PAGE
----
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Trip Planning Queries

Trip Planning Queries

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Trip Planning Queries

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  1. Trip Planning Queries F. Li, D. Cheng, M. Hadjieleftheriou, G. Kollios, S.-H. Teng Boston University

  2. Motivation • MapQuest, Google Maps, etc. have become essential web services. • Albeit, they provide simple driving directions given a start and an end point. • The same is true for vehicle navigation systems, GPS devices, etc… • It is time to support more advanced services!

  3. A Novel Idea • Trip Planning Queries (TPQ): • Given a starting location, a destination and arbitrary points of interest try to find the best possible trip. • Example: • Minimize the total traveling time from Boston to Providence, while visiting a post office, a hardware store and a gas station.

  4. Visual Example • We can minimize the total distance, time, etc. • We can have different categories of points of interest (gas stations, hotels, etc.). Home Work Gas station

  5. Formally • Solve TPQ on metric graphs (e.g., transportation networks). • Given a metric graph G(V, E), a set Rof categories, a starting vertex S and an ending vertex D, find a vertex traversal T (or trip) from S to D that visits at least one vertex from each category in R and has the minimum possible cost. • Define the cost of a trip C(T) appropriately.

  6. Observations • TPQ is harder than Traveling Salesman Problem (TSP): • Given any TSP instance assume that every vertex belongs to its own unique category. • To answer TPQ in practice we need to develop approximate solutions

  7. The Nearest Neighbor Algorithm B2 A2 S D C2 B3 B1 C1 A1 • Yields a 2m+1 - 1 approximation where m is the total number of categories.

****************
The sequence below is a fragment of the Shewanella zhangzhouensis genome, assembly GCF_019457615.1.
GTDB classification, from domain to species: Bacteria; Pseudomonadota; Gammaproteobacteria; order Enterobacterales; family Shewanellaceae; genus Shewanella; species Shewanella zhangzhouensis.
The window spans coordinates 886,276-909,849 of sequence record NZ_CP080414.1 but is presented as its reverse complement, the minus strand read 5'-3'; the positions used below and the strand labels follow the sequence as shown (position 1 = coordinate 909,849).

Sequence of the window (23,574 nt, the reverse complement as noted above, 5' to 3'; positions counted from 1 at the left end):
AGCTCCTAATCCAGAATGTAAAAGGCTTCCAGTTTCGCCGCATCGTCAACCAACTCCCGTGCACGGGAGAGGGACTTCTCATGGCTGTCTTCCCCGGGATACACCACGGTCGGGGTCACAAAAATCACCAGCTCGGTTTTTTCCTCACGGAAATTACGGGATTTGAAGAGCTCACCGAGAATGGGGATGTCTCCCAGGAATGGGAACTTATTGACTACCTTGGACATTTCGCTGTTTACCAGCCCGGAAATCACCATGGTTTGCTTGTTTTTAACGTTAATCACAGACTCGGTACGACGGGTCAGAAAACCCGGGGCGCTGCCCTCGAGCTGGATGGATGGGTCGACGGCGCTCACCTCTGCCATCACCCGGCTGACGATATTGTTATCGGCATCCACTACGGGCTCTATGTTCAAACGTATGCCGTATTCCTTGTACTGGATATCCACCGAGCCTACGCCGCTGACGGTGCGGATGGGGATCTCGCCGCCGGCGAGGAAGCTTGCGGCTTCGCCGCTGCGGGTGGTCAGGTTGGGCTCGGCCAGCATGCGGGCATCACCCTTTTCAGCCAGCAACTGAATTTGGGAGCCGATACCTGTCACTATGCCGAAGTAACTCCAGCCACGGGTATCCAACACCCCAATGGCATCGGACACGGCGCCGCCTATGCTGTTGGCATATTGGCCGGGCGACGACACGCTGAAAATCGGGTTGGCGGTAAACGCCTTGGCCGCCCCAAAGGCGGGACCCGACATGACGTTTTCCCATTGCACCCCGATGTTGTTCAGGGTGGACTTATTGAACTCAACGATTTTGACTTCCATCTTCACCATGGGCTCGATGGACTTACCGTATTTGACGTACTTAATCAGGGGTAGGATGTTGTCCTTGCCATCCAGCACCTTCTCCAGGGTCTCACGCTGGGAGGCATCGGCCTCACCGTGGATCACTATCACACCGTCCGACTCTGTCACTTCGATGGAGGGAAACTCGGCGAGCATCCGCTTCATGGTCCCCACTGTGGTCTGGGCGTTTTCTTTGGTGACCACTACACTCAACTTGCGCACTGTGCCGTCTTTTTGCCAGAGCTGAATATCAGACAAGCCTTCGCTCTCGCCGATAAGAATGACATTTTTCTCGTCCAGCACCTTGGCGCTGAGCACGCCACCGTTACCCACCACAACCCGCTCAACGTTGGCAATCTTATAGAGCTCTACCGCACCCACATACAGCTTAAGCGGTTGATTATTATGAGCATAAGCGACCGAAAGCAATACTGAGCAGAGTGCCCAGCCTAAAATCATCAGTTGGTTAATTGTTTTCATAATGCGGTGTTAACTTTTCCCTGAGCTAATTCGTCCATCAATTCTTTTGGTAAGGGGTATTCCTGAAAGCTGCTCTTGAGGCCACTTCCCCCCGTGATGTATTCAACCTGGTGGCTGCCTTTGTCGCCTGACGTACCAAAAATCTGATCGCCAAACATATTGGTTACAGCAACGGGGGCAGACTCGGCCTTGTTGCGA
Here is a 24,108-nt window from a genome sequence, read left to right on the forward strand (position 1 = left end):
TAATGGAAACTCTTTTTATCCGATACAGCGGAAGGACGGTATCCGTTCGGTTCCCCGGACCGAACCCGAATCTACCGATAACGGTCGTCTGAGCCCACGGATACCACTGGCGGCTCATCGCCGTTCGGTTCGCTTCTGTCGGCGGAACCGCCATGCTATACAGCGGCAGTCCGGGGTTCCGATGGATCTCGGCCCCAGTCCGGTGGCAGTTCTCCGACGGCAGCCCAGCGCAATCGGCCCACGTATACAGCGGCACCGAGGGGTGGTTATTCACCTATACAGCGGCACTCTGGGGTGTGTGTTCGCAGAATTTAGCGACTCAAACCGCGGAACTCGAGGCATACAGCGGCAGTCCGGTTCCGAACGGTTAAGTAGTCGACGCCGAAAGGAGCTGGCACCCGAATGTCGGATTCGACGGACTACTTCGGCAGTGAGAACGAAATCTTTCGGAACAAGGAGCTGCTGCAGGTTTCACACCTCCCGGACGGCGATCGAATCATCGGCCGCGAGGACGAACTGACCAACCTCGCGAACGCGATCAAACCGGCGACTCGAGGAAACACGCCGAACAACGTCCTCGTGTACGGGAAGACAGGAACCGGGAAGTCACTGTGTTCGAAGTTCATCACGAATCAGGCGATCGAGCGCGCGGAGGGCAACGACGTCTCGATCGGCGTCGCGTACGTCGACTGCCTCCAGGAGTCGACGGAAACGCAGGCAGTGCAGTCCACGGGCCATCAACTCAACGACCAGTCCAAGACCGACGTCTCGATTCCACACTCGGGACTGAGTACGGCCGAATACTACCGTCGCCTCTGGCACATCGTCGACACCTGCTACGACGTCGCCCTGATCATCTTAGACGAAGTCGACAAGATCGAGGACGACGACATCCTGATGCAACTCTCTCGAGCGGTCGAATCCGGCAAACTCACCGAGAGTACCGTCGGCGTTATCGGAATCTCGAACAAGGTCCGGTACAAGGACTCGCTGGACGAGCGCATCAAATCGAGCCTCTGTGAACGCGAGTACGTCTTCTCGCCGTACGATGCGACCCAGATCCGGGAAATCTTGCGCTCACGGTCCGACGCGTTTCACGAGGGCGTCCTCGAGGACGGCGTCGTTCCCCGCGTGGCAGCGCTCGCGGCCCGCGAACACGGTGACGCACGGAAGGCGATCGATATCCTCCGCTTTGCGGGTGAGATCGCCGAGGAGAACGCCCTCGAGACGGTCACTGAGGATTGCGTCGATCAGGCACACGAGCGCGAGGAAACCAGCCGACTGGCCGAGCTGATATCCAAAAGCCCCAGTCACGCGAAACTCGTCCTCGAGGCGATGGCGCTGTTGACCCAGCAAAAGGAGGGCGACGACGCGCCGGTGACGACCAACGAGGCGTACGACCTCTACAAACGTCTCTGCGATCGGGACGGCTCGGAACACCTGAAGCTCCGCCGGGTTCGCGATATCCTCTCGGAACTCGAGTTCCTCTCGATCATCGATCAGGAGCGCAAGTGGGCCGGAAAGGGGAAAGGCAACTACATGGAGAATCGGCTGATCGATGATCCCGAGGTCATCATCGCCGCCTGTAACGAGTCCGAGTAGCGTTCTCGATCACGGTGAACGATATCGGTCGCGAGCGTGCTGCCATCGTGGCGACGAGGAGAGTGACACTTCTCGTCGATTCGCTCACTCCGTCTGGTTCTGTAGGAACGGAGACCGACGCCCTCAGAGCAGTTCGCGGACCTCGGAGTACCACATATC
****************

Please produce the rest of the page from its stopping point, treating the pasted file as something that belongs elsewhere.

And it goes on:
8. The Minimum Distance Algorithm B2 A2 S D C2 B3 B1 C1 A1 • Yields an m-approximation where m is the total number of categories.

  9. p p 3 1 p 2 search region SR S D candidate p The Minimum Distance Algorithm • The Minimum Distance Algorithm restricts the search space/region as an ellipse.

  10. Other Algorithms • Previous algorithms give approximations in terms of m. • Approximations in terms of the maximum category cardinality r: • Use Integer Linear Programming. • Approximations in terms of both m and r: • Use the generalized minimum spanning tree.

  11. The Algorithms in Practice • Can we use the previous algorithms in practice for spatial databases? • Applications in Euclidean spaces using R-trees. • Applications in Road networks using specialized indices

  12. NN Algorithm on R-trees • Starting from S locate the nearest neighbor of S that belongs to any category in R. • Iteratively continue until all categories have been covered. • Connect the last vertex found with D. • Use any NN algorithm on R-trees

  13. MD Algorithm on R-trees • We need to locate one point per category such that L=|Sp| + |pD| is minimized. • We implement a NN search that tries to minimize L instead of MinDist when sorting the R-tree MBRs: B M D p A S

  14. MD Algorithm on Road Network • As before, locate the m points that minimize the total network distance from S to D. • We implement a specialized algorithm for finding such points on a road network: • Expand all paths from S to D. • Separate into two categories: Paths that have located a point of interest p and ones that have not. • The first compete to find a shortest path to p. The latter compete to find a shortest path from p to D. • Return the path that minimizes the sum.

  15. An Example in Road Network • We represent the point on a road network by its distance to the node with smaller index. n n 4 4 p (3.2) p (3.2) 2 2 p (3.2) 5.0 4 4.0 4.0 D(3.0) D(3.0) 5.0 4.0 4.0 p (0.8) p (0.8) 3 3 p (1.0) S(2.0) n n p (1.0) S(2.0) n n 1 2 1 1 2 6.0 1 6.0 n n 3 3 S->n2->p3->n2->D, 6.6 S->n2-> p4 ->D, 5.4

  16. Experimental Evaluation • We used synthetic datasets on real road networks (Oldenburg) and real datasets from the state of California. • We varied the total number of categories m, the density per category r, and the network sizes. • We compare the NN and MD algorithms on road networks using R-trees.

  17. Datasets

  18. Average Trip Length

  19. Query Cost

  20. Conclusion • Introduced a novel query for spatial databases. • Designed four approximation algorithms with various approximation guarantees. • Implemented the algorithms in practice using R-trees for Euclidean spaces and road networks. • Contacted a comprehensive experimental evaluation.

  21. Thank you!